Milling & Baking News - January 4, 2005 - (Page 1)

Theinewsweeklyiofigrain-basedifoods LATE NEWS KANSAS CITY - Interstate Bakeries Corp. in the fourweek period ended Nov. 13 sustained a net loss of $1.76 million on sales of $259.9 million, according to a Form 8-K filed Dec. 29 with the Securities and Exchange Commission. Earnings before interest, taxes, depreciation and amortization increased in the period to $21.6 million. Previously, I.B.C. had recorded a net loss of $11.3 million on $265 million in sales for the four-week period ended Oct. 16. Direct and indirect labor charges totaled $45.3 million in the four-week period ended Nov. 13, including $12 million "related to Continued on Page 8 I.B.C. sees improvement in financials / JANUARY 4, 2005 Agencies deliver rice, wheat flour to tsunami survivors in Asia, Pacific WASHINGTON - Rice and wheat flour took on vital roles last week when humanitarian organizations started distributing food, water and medical supplies to tsunami survivors as part of an unprecedented global relief effort. The death toll had reached nearly 140,000 by Jan. 2, a week after tsunamis hit countries bordering the Indian Ocean. Indonesia, with about 94,000 dead, was the worst hit. Relief organizations also were in full demand in Sri Lanka, where the death toll totaled more than 29,000 by Jan. 2. In that country the United Nations World Food Programme had 4,000 tonnes of rice, wheat flour, lentils and sugar stockpiled - enough food to feed 500,000 for two weeks. The W.F.P. sent its first truckloads of relief Continued on Page 25 Sara Lee expands whole grain lineup with launch of new bread ST. LOUIS - Sara Lee Bakery Group last week took another step toward expanding its whole grain product lineup with the introduction of Sara Lee Heart Healthy Plus whole grain bread. In the past six months, the company has more than doubled the number of whole grain bread and bagels it sells under the Sara Lee and Earth Grains brand, positioning itself to take advantage of an expected change in the new U.S. Dietary Guidelines for Americans calling for increased consumption of whole grain products. The new bread, which will be available Continued on Page 10 N E W S F E AT U R E Widely varying fortunes called likely for industry again in 2005 O NE CAN SAFELY SAY THIS ABOUT 2004: It offered a little bit of everything for the grain-based foods industry. If form holds, securities analysts say 2005 will offer much of the same. That is, this year could yield another mixed bag of success and disappointment for an industry trying to adapt to an evolving retail environment, shifting customer tastes and myriad cost pressures, some changing and some constant. From low-carbohydrate diets to high-flying commodity prices, 2004 certainly presented its share of challenges for makers of grain-based foods. At the same time, many grain processors, particularly corn and soybean processors, enjoyed outstanding financial success that sent their stock prices soaring - while flour milling struggled as the low-carbohydrate diet fad reduced consumption of many grainbased products during the year. Meanwhile, several industry players that entered 2004 in inside healthy fashion - Kellogg Co. and Flowers Foods, Inc. come to mind - grew even stronger as the year progressed. On the other hand, some businesses that began the year struggling only saw their condition worsen, led by wholesale baking giant Interstate Bakeries Corp., which filed for Chapter 11 bankruptcy in September. "The overall cost of doing business continues to go up," said Andrew Lazar, an industry analyst with Lehman Brothers. "There's a number of challenging fundamental trends here." Those trends include, Mr. Lazar said, intense competition from Continued on Page 21 THIS WEEK Ingredient Bimbo Bakeries set to move headquarters Obesity ranks among top food stories of '04 12 16 Food technologist unveils new rice bread mix 27 Week 31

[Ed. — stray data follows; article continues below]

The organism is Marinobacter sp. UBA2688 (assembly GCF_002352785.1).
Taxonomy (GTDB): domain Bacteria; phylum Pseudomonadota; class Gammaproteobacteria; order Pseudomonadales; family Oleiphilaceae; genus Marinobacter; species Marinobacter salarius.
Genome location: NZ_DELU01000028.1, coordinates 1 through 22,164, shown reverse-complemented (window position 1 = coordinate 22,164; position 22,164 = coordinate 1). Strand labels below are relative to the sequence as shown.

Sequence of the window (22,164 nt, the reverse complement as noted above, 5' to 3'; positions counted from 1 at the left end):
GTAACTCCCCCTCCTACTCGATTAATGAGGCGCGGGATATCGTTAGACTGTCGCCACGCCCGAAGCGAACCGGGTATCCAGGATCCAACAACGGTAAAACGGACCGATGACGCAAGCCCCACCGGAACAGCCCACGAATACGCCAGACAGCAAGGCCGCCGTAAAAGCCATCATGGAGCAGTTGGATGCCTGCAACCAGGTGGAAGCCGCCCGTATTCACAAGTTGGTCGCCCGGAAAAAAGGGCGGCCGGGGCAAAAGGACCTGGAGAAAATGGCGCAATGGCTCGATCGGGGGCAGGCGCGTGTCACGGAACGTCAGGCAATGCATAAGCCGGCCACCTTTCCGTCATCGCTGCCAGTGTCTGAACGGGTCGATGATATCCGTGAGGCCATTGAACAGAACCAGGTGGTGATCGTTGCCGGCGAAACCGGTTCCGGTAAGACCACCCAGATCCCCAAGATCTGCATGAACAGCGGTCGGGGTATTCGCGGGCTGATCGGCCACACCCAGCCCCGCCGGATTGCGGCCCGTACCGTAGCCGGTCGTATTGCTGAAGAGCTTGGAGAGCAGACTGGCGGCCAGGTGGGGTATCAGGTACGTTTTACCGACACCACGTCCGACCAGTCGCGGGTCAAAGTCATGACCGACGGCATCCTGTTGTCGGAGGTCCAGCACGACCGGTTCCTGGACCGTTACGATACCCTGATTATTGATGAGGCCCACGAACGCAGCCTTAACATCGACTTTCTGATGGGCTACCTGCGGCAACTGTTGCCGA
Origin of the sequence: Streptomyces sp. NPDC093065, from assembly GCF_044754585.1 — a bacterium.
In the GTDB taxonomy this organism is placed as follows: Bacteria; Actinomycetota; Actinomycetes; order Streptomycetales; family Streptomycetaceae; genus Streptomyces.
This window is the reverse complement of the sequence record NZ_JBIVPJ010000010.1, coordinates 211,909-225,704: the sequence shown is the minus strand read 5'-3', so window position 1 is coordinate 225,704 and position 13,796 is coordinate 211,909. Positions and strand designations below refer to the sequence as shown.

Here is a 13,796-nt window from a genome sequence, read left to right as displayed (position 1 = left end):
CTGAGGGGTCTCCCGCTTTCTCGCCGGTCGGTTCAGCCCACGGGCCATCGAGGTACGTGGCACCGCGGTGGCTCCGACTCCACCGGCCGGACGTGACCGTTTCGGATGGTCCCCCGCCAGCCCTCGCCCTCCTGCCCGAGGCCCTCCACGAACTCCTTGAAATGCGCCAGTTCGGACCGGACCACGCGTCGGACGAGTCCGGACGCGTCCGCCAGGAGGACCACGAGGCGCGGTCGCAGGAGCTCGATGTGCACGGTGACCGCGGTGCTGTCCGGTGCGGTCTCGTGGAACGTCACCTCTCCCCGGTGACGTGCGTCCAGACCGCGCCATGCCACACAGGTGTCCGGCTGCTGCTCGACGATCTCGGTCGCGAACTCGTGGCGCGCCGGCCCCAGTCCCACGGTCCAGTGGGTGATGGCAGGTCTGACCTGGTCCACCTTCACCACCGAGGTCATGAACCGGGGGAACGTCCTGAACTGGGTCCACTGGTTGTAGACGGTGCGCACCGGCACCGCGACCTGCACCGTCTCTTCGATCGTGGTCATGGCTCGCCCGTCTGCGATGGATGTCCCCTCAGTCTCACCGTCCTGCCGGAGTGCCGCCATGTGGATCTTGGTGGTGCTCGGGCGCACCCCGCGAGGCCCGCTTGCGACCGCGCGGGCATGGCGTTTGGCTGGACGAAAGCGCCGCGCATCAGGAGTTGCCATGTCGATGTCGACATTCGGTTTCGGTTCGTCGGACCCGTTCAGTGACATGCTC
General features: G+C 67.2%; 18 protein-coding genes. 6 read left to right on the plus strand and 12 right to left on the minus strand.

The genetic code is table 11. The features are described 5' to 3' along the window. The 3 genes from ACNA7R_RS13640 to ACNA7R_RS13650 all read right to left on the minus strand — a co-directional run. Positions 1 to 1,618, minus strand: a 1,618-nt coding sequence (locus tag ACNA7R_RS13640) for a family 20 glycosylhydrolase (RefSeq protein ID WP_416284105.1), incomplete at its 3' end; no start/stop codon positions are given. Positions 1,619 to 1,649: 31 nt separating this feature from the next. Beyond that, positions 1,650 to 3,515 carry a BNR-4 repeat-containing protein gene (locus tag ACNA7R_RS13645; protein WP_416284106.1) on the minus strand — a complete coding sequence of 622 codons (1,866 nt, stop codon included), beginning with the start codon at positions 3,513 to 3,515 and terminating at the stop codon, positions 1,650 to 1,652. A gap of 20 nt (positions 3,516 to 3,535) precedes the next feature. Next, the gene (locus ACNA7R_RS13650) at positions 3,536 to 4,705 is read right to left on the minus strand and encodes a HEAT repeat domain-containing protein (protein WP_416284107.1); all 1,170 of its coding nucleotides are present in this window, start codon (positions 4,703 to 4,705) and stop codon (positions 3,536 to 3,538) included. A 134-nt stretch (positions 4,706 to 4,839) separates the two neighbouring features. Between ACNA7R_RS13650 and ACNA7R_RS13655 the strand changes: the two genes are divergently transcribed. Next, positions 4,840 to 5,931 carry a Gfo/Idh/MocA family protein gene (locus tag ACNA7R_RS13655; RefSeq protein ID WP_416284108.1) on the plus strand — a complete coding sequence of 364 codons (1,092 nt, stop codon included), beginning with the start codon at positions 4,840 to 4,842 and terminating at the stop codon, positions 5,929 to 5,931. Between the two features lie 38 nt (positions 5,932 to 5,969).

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Milling & Baking News - January 4, 2005